Staunton, May 23 – Beginning a decade ago, there were reports about China’s plans to engage in the construction of massive infrastructure investment projects; but again and again, Sakha and Russian experts say, these announcements were not followed by actual construction, a pattern that at least some fear will be repeated again now.
Commentators in Sakha say that almost none of the projects China was said to be interested in over the last decade has actually been finished or even attracted significant Chinese investment. Work at most has simply stopped (nemoskva.net/yakutia-kitay-druzhba/ and sibreal.org/a/top-yakutsko-kitayskih-nerealizovannyh-proektov/32411923.htmlvm20).
These analysts worry that current suggestions that China will build a railway north into Sakha will suffer the same fate and are urging caution. (On those plans, see this author’s article at jamestown.org/program/while-moscow-could-not-afford-it-china-will-build-railway-north-to-sakha/).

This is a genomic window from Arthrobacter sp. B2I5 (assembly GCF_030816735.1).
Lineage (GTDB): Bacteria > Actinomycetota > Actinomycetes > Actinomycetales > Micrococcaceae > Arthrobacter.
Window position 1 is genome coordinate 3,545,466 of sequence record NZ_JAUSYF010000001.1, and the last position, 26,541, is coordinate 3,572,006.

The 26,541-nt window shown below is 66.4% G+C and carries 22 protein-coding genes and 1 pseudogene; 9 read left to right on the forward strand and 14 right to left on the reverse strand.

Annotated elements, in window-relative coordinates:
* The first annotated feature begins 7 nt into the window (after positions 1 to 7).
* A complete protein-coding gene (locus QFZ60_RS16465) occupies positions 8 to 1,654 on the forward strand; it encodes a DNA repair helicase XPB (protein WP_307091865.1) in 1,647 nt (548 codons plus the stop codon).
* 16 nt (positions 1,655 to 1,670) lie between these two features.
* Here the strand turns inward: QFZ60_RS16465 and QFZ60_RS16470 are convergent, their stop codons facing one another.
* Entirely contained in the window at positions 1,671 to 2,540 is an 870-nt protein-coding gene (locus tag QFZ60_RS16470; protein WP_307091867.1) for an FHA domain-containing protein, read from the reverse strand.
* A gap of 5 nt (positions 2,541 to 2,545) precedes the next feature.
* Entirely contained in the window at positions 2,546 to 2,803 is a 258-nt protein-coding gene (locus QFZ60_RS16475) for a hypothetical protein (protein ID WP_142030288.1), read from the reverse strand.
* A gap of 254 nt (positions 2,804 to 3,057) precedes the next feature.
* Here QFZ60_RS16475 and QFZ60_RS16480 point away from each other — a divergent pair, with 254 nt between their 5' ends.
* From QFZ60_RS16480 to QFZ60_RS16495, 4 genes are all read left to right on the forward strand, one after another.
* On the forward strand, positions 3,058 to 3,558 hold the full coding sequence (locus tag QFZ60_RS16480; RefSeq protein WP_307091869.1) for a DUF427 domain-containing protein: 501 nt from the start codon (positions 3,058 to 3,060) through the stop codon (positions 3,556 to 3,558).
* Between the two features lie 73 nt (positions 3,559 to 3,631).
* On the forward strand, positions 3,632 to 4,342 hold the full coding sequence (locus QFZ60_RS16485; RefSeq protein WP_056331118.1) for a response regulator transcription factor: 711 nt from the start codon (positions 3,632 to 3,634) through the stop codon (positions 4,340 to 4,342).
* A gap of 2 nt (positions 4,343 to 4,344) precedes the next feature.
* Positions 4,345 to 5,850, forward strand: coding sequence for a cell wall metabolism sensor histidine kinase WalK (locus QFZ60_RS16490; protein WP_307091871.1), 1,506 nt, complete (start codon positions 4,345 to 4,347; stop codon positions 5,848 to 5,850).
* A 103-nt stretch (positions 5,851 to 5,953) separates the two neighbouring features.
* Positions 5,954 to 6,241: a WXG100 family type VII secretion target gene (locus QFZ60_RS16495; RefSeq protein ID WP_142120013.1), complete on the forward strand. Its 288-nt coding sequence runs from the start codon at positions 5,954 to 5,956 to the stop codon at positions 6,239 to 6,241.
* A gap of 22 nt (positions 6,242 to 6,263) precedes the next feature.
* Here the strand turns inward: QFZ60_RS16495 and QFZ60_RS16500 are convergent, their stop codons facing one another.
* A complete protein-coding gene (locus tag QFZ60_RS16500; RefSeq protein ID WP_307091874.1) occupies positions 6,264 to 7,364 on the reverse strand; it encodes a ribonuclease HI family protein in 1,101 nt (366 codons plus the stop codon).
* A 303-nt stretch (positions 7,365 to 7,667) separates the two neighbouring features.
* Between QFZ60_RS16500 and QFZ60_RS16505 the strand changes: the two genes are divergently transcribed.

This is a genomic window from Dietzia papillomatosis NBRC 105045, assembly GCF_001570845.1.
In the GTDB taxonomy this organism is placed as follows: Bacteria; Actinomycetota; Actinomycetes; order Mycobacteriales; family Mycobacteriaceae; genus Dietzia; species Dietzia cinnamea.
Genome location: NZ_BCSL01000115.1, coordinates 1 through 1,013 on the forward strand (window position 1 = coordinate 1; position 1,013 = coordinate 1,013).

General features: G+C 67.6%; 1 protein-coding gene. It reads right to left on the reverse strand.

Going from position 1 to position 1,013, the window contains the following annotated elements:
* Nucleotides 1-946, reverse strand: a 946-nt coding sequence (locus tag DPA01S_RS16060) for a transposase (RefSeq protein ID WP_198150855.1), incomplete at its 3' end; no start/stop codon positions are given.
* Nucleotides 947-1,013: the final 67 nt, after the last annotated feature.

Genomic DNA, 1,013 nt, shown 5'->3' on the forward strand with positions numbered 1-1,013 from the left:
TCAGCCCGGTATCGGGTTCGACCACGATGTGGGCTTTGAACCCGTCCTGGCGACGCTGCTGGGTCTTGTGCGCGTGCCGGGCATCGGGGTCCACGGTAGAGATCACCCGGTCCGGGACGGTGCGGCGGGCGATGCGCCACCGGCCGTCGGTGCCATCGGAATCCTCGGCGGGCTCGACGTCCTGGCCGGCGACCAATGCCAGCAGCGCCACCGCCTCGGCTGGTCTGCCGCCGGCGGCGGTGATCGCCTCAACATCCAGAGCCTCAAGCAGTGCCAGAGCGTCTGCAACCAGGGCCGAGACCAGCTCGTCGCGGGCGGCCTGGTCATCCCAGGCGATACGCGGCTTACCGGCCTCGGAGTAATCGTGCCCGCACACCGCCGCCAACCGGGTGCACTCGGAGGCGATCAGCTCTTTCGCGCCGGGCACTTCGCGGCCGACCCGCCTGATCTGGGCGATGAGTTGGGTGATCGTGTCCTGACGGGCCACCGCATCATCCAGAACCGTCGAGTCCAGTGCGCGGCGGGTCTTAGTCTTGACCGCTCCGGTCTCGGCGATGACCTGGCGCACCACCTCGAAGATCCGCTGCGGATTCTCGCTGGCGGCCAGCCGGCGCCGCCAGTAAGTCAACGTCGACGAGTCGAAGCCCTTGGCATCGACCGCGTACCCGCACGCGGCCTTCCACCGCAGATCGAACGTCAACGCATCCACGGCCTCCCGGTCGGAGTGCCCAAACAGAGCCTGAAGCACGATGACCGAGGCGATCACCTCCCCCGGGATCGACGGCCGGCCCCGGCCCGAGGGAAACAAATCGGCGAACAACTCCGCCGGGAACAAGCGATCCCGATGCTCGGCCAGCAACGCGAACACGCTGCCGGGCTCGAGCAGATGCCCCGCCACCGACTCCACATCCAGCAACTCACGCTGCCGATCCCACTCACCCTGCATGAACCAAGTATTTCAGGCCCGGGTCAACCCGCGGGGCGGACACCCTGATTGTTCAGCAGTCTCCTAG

But these and other writers insist that “the problem is not in China” but in Sakha and Russia more generally. Aleksandr Kondrashin, former head of the Sakha agency charged with attracting investment, points out that China doesn’t invest a lot abroad and would rather trade with Russia than invest there because of the risks the Russian market presents.
And Igor Lipsits, an economist at Moscow’s Higher School of Economics, agrees. He say that “Russia is now a shrinking market, because both the population and businesses are getting poorer. The middle class is leaving, thereby reducing demand. Therefore,” he says, “I think there will be no massive investment” from China.
A decade ago, things could have been different, the economist says, “but Russia has conducted such a crazy economic policy that today, there is no interest in investing in it” (sibreal.org/a/chem-opasna-totalnaya-zavisimost-rossii-ot-kitaya/32376695.html).